Compared to other industries, banks operate from a unique position, in that they have to focus intently on their own security, but also make sure their clients have the knowledge and tools to protect against computer criminals. Providing that protection usually comes down to a matter of security versus convenience.
Nationwide, captives are growing fast. In 2012, 18 new U.S. group captives were formed, the highest level since 2007. But buying into a captive puts both rewards and risks into the hands of business owners.
I own a design firm, and we regularly employ freelance designers and photographers. Some work for us sporadically and others work for us on a regular basis. What are my responsibilities regarding liability and workers’ compensation?
During the recession, risk management seemed a lot more like crisis management than a forward-looking, enterprise-wide approach to handling risks in a way that promoted sustainable growth. But today, smart companies align their risk management tactics with their strategic plans, which is helping them achieve their most important business priorities.
After all these years since California voters passed Proposition 13, what will it take to have a rational discussion about amending the way commercial property is assessed?
Unscrupulous vendors are a small part of the so-called shadow economy – the unlicensed contractor for sure, but also a vast black market of businesses, often cash-only, working out of homes or garages, that don’t pay the taxes or licensing fees their competitors do. While profitable for the person getting away with it, this underground economy hits all of us right where it hurts – in the pocketbook.
In California, lighting systems in commercial buildings account for an average of 35 to 40 percent of a facility’s total electrical use. That makes lighting systems the greatest target for potential savings as the state aims to achieve zero net energy in commercial buildings by 2030. Here’s what you need to know to get compliant.
The updated Title 24 energy efficiency standards will greatly impact how property owners design, construct and renovate buildings. Bernie Kotlier, co-chair of the nonprofit California Advanced Lighting Controls Training Program, shares the best ways to navigate the changes:
What items gathered during the recruitment process can I share with others? We require approval from several parties before making an employment offer, and I am concerned that we may be sharing confidential information when “check complete” should be enough.
Whether you’re looking for tenants or shopping for space: Here are some tips that might sweeten the deal or — if overlooked — can make one go sour.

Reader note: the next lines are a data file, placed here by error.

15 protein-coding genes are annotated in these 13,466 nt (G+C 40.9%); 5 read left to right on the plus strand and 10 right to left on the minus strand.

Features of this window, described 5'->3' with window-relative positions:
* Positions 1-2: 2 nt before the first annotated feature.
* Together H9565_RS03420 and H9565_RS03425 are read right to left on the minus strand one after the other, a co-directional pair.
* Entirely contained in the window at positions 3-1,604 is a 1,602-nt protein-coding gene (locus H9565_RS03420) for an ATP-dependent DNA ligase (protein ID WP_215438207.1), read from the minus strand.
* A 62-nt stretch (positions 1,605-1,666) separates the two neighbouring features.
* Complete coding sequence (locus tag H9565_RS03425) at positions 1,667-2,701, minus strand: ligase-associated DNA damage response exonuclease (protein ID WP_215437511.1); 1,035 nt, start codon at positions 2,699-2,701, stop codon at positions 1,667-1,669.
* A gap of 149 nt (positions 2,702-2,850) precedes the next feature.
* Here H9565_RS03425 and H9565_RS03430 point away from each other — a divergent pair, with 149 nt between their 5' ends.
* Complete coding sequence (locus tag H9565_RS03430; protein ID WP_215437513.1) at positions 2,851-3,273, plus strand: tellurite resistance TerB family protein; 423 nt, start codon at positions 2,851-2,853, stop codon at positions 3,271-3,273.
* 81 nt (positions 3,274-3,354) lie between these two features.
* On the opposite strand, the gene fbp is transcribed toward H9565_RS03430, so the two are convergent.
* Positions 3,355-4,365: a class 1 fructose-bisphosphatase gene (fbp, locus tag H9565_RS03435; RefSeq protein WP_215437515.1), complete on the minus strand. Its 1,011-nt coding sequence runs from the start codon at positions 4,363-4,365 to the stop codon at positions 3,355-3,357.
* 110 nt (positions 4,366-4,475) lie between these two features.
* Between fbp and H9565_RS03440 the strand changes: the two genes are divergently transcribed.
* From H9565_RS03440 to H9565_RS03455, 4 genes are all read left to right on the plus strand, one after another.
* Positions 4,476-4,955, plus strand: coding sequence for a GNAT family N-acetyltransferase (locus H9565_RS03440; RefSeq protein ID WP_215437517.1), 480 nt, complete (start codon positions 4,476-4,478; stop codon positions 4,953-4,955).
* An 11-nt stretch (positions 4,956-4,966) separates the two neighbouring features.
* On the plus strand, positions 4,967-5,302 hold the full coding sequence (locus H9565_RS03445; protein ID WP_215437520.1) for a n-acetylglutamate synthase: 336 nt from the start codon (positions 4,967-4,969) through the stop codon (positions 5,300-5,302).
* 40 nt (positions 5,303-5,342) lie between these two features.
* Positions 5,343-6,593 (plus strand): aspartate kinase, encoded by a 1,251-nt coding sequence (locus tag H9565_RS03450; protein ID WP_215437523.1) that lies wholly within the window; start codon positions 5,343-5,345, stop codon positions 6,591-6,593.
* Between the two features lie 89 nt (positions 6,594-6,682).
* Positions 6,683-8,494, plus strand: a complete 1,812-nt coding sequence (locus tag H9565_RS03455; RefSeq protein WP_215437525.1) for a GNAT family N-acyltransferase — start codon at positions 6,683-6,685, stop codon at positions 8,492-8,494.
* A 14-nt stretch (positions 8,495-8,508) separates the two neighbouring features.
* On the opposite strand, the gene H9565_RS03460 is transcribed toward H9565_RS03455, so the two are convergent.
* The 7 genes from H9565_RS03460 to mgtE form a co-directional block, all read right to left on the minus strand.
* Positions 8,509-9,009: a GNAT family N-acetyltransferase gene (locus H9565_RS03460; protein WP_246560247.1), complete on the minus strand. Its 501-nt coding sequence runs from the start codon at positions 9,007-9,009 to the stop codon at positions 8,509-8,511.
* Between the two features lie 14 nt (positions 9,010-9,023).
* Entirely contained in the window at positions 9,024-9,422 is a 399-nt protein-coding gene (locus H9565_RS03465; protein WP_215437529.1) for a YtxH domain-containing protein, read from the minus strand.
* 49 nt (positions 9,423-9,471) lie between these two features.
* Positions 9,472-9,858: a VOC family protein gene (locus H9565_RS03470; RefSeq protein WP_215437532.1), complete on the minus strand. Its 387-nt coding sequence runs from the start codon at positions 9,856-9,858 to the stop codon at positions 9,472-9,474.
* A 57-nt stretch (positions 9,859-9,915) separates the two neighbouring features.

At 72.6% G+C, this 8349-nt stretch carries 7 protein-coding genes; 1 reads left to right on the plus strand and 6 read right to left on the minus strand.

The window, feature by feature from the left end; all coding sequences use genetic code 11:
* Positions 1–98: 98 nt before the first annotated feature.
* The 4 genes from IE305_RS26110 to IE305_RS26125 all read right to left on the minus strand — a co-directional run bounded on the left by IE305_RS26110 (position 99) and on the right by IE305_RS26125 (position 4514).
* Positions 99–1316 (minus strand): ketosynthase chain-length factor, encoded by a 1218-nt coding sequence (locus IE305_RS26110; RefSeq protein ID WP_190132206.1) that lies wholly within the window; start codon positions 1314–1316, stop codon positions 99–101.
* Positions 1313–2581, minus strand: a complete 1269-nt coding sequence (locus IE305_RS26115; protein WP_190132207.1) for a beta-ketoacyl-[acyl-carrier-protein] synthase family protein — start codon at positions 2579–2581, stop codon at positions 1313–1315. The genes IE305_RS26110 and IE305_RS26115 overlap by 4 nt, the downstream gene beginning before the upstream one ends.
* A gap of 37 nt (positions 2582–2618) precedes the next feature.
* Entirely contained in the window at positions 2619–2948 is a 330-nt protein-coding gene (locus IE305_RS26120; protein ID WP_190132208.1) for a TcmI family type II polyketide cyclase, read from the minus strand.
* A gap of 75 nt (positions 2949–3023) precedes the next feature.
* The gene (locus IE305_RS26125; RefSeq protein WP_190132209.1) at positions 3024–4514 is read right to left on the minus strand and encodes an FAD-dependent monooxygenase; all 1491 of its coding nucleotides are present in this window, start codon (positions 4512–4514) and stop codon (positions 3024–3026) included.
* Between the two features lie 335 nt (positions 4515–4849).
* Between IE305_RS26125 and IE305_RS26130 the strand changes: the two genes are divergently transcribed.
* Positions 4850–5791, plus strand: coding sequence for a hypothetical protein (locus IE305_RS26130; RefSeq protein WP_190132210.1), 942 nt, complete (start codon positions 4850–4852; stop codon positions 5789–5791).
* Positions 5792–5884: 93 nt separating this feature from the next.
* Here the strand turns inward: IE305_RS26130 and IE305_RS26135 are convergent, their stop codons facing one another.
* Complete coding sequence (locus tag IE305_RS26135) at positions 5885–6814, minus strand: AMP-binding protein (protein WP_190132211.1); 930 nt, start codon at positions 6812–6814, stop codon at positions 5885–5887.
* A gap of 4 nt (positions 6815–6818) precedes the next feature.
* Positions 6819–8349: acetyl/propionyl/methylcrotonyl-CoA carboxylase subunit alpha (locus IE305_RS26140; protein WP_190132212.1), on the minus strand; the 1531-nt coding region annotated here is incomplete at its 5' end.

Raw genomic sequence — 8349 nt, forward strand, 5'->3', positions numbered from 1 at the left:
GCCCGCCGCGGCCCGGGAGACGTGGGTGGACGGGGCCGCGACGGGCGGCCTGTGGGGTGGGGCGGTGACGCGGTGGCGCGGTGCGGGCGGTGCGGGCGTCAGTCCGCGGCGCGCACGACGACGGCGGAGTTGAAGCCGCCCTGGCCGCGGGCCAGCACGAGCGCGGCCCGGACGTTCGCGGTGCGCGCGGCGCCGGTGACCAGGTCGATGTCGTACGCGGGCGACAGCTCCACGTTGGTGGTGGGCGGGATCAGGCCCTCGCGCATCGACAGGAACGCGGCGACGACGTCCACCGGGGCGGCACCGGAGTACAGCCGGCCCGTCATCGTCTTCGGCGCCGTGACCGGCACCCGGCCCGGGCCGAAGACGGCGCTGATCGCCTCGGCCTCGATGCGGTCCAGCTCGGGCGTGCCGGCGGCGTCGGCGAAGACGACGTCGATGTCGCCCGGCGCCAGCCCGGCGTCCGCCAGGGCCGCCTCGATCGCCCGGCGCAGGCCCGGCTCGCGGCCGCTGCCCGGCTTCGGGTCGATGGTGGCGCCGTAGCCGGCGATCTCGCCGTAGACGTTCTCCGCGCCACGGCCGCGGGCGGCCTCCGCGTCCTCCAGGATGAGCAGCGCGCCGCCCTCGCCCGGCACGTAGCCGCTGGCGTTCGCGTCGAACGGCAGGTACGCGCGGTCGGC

I own a small women’s apparel boutique. The neighboring sandwich shop just was served with a federal lawsuit regarding ADA compliance. I am concerned I could be next. This building is very old. Is anything “grandfathered in”? What can I do to protect myself?
With California leading the nation in ADA lawsuits, two years ago state legislators enacted a reform designed to thread the needle between those positions by educating more businesses about their responsibilities so they would make required access changes. Today, no one can say whether compliance has increased. But the number of ADA lawsuits has soared.
Patent infringement lawsuits have long been the business version of a first world problem — a thorny matter for the Googles and Samsungs of the world. But in recent years, so-called patent trolls, shell companies that exist only to sue other companies for allegedly violating patents the shell company owns, have been going after much smaller businesses, from coffee shops to real estate offices.
Janie Desmond Ison, 54, is the 2014 board chair of the Downtown Sacramento Partnership. She also has more than 20 years of involvement with the Old Sacramento Business Association.
One morning last year, Cyberguys, a computer and tech accessories retailer, started getting a lot of calls from customers with the same question. Was the company really selling hard drives for $3?
Small businesses that bloom usually succeed by filling a niche that no one else can, offering unique skills, personal service or a killer product. But they also often depend on the know-how of one or a few irreplaceable people. If tragedy strikes them, it can take down the whole firm.
Hospitals, law firms and state agencies involved in implementing the Affordable Care Act have seen a sizable bump in workload — and in some cases, staff sizes — as they prepare for the major overhaul mandated by the 2010 law and to adjust to other industry changes.
U.S. Rep. Ami Bera has spent most of his career as one of the Capital Region’s leading voices on health care, first as a doctor and later as Sacramento County’s chief medical officer and a dean of admissions for the UC Davis medical school.
The scene was right out of a TV cop drama. Shots rang out. A crowd ducked for cover. The bad guys sped off in a getaway car. The incident in a Sacramento shopping mall last year was real life. But just like on television, the case was wrapped up in three hours, with the bad guys in jail and the car impounded.
Banks throughout the country are putting new practices in place to comply with an onset of new federal regulations prompted by the 2010 Dodd-Frank Wall Street Reform and Consumer Protection Act and other post-meltdown rule changes. Those expensive efforts are sparking major changes and concerns for some of the Capital Region’s smaller lenders.